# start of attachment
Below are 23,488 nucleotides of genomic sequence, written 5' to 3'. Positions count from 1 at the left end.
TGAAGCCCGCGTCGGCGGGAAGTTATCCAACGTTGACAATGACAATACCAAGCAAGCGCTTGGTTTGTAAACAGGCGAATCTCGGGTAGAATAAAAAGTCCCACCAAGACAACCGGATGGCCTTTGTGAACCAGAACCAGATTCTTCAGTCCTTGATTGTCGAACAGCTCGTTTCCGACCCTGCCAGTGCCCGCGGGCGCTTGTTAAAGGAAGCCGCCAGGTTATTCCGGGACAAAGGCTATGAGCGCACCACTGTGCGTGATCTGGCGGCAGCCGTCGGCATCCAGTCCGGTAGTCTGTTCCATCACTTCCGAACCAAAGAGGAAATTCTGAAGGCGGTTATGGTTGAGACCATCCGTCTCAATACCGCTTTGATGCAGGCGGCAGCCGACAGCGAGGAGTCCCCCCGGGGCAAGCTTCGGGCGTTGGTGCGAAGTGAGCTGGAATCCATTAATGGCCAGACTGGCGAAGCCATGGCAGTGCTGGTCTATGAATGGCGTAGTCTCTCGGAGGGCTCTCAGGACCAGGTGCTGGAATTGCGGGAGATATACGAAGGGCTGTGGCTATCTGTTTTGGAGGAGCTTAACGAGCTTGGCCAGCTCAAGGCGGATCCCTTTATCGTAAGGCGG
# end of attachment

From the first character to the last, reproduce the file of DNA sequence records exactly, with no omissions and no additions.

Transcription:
Below are 23,488 nucleotides of genomic sequence, written 5' to 3'. Positions count from 1 at the left end.
TGAAGCCCGCGTCGGCGGGAAGTTATCCAACGTTGACAATGACAATACCAAGCAAGCGCTTGGTTTGTAAACAGGCGAATCTCGGGTAGAATAAAAAGTCCCACCAAGACAACCGGATGGCCTTTGTGAACCAGAACCAGATTCTTCAGTCCTTGATTGTCGAACAGCTCGTTTCCGACCCTGCCAGTGCCCGCGGGCGCTTGTTAAAGGAAGCCGCCAGGTTATTCCGGGACAAAGGCTATGAGCGCACCACTGTGCGTGATCTGGCGGCAGCCGTCGGCATCCAGTCCGGTAGTCTGTTCCATCACTTCCGAACCAAAGAGGAAATTCTGAAGGCGGTTATGGTTGAGACCATCCGTCTCAATACCGCTTTGATGCAGGCGGCAGCCGACAGCGAGGAGTCCCCCCGGGGCAAGCTTCGGGCGTTGGTGCGAAGTGAGCTGGAATCCATTAATGGCCAGACTGGCGAAGCCATGGCAGTGCTGGTCTATGAATGGCGTAGTCTCTCGGAGGGCTCTCAGGACCAGGTGCTGGAATTGCGGGAGATATACGAAGGGCTGTGGCTATCTGTTTTGGAGGAGCTTAACGAGCTTGGCCAGCTCAAGGCGGATCCCTTTATCGTAAGGCGG